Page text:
Joe Biden has been declared the winner of Michigan’s 16 electoral college votes, according to the Associated Press. The state is crucial to Biden’s path to the White House in his effort to oust President Donald Trump and win the election.
The call was announced nearly 24 hours after polling locations closed, with various media outlets including CNN and The New York Times projecting him as the winner.
Biden delivered remarks Wednesday afternoon at the Chase Center in Wilmington, Del., the same place he accepted the Democratic nomination for president in August. He said he expected to be declared the winner after votes were counted.
“I’m not here to declare that we’ve won, but I am here to report that when the count is finished, we believe we will be the winners,” Biden said.
Shortly before the projections were announced, Trump’s campaign filed a lawsuit in the Michigan Court of Claims to stop the state from counting ballots.
“As votes in Michigan continue to be counted, the presidential race in the state remains extremely tight as we always knew it would be,” Bill Stepien, Trump’s campaign manager, wrote in a statement. “President Trump’s campaign has not been provided with meaningful access to numerous counting locations to observe the opening of ballots and the counting process, as guaranteed by Michigan law.”
In a tweet Wednesday, Trump declared he had won Michigan, despite projections to the contrary. Twitter flagged several of the president’s posts for containing incorrect information about the election.
At a press conference Wednesday, Michigan Secretary of State Jocelyn Benson defended the integrity of the state’s ballot-counting process.
“We’ve got clear protocols, secure protocols in place to tabulate those votes and to continue to report out that data as they become publishable,” Benson said. “We stand by the process … We’re very familiar with the process and the legality of our process and have great confidence in it, and we’re ready to defend it.”
According to the Detroit Free Press, a crowd of Trump supporters gathered outside of the tally room of the TCF Center in Detroit on Wednesday, shouting “stop the count” and “let us in.”
In a tweet Wednesday, Regent Jordan Acker (D) called the scene “a deliberate attempt to try to steal the election.”
“Our team is waiting outside and will do our part to protect our essential part of democracy,” the tweet reads.
Andrew Schaeffler, LSA sophomore and co-founder of Students for Biden at the University, said he was ecstatic about the projection.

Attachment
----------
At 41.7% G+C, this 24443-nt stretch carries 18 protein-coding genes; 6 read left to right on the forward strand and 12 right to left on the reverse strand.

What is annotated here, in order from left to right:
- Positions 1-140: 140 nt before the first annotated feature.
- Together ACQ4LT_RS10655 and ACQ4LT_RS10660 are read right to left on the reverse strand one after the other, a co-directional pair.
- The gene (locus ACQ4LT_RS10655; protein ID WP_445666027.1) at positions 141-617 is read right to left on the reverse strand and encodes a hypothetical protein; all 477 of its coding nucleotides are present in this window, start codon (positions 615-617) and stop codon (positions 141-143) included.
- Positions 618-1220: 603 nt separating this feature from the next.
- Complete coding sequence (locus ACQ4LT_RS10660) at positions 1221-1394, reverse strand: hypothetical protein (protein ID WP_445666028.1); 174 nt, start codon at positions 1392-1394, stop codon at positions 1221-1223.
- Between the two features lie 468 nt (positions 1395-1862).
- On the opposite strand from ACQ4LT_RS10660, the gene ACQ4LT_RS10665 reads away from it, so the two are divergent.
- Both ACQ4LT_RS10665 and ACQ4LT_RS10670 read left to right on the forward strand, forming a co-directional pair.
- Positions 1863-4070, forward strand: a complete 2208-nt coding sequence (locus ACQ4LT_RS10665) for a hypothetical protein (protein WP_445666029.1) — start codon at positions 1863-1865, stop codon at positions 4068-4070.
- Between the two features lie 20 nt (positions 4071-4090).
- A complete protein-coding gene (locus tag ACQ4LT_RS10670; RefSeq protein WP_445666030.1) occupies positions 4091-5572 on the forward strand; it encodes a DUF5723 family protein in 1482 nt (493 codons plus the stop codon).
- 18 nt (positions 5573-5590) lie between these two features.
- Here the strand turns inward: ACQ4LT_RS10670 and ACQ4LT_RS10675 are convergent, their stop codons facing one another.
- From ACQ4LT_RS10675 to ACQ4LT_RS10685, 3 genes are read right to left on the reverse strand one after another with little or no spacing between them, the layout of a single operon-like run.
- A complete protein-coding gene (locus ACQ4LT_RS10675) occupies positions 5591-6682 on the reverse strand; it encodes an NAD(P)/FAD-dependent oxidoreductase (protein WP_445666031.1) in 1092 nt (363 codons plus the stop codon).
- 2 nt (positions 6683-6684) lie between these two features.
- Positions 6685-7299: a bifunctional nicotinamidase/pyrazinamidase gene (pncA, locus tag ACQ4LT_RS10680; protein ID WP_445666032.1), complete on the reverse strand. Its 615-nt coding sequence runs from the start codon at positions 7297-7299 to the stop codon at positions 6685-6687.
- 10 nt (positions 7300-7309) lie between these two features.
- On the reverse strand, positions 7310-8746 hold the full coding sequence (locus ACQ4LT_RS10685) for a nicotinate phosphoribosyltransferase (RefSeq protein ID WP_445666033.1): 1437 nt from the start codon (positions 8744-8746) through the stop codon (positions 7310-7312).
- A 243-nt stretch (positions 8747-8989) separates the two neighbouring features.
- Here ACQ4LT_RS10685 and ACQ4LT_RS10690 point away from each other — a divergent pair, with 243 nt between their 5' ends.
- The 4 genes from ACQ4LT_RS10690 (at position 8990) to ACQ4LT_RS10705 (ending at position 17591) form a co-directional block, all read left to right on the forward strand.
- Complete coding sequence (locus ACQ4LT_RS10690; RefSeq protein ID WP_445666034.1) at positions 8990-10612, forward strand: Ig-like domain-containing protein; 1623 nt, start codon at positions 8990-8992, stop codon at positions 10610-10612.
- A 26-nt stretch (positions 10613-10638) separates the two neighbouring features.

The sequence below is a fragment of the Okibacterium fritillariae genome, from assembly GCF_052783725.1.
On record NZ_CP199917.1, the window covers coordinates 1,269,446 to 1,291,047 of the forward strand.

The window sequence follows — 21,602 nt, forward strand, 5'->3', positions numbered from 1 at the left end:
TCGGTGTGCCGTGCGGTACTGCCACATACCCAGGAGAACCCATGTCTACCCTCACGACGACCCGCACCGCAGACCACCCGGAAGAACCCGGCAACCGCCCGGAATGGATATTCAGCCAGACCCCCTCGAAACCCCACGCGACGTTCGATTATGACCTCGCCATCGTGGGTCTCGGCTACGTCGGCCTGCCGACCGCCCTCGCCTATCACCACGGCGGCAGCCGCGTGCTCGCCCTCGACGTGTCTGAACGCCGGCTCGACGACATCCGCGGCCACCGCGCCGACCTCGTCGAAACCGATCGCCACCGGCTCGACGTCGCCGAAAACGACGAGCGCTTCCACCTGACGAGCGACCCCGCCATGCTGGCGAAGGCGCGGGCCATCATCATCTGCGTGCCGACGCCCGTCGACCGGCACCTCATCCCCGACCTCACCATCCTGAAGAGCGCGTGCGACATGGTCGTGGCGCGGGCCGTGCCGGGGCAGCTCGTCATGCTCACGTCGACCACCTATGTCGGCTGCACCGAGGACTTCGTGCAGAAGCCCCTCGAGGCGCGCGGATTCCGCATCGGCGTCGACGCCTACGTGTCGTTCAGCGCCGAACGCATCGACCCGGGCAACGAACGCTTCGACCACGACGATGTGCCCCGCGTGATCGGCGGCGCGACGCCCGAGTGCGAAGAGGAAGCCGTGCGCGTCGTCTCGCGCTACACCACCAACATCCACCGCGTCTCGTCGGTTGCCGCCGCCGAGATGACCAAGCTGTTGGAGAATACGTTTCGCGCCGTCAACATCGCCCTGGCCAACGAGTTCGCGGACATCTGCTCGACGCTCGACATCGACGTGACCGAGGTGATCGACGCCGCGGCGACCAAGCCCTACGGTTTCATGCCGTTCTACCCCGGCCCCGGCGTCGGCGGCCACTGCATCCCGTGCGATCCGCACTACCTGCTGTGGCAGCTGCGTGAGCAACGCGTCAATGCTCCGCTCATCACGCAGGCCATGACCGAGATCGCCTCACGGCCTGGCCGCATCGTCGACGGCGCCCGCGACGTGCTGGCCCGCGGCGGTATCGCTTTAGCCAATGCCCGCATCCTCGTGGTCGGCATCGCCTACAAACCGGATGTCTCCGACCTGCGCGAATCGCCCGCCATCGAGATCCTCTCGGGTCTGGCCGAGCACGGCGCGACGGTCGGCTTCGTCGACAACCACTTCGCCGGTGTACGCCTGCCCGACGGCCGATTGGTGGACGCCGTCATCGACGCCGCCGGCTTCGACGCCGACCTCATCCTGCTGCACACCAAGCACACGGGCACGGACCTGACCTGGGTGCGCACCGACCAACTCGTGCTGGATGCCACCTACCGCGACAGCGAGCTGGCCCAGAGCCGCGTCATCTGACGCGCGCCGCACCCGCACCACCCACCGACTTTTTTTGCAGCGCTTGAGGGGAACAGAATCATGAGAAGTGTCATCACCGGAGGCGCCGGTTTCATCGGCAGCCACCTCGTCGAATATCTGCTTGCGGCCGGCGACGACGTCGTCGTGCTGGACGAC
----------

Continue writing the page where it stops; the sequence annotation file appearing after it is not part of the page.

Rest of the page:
“I’m definitely extremely, extremely excited to hear that call,” Schaeffler said. “I have been jumping up and down throughout the house.”
He added that he was still cautious about the overall state of the race, given several states that still had to finish counting votes.
“I’m gonna knock on wood right now, but I think that we’re gonna end up winning Nevada by at least three or four percentage points, (and) still maintain about the same margin in Arizona,” Schaeffler said.
In a previous interview with The Daily, LSA sophomore Nick Schuler, vice president of the University’s chapter of College Republicans, said the outcome of the election would not have much of a personal impact on him.
“I’m not gonna react too strongly either way,” Schuler said. “Whoever is the president at the current time doesn’t define my life as it appears to for a lot of people. It’s obviously very important, but I don’t let it define my life or define my mood.”
Trump’s victory in 2016 — when he won with the slimmest margin of victory of any state by just over 10,000 votes — turned Michigan into a contentious battleground.
Biden held multiple events in Michigan in the days prior to the election, including a rally on Belle Isle in Detroit while Trump barnstormed across Michigan in the days leading up to the election. 2016 Democratic candidate Hillary Clinton faced widespread criticism for not visiting the state enough leading up to the election.
According to FiveThirtyEight, Biden was polling ahead of Trump going into Election Day, but the race ended up being a tight one.
The projections come after extensive concern from voters and politicians alike that an increase in mail-in voting and voter turnout would delay election outcomes. In Michigan, a record number of approximately 3 million ballots were cast prior to Election Day.
Other Democrats on the ballot also secured their positions, with Rep. Debbie Dingell, D-Mich., and state Rep. Yousef Rabhi, D-Ann Arbor, getting reelected.
Daily Staff Reporter Julia Forrest can be reached at firstname.lastname@example.org.
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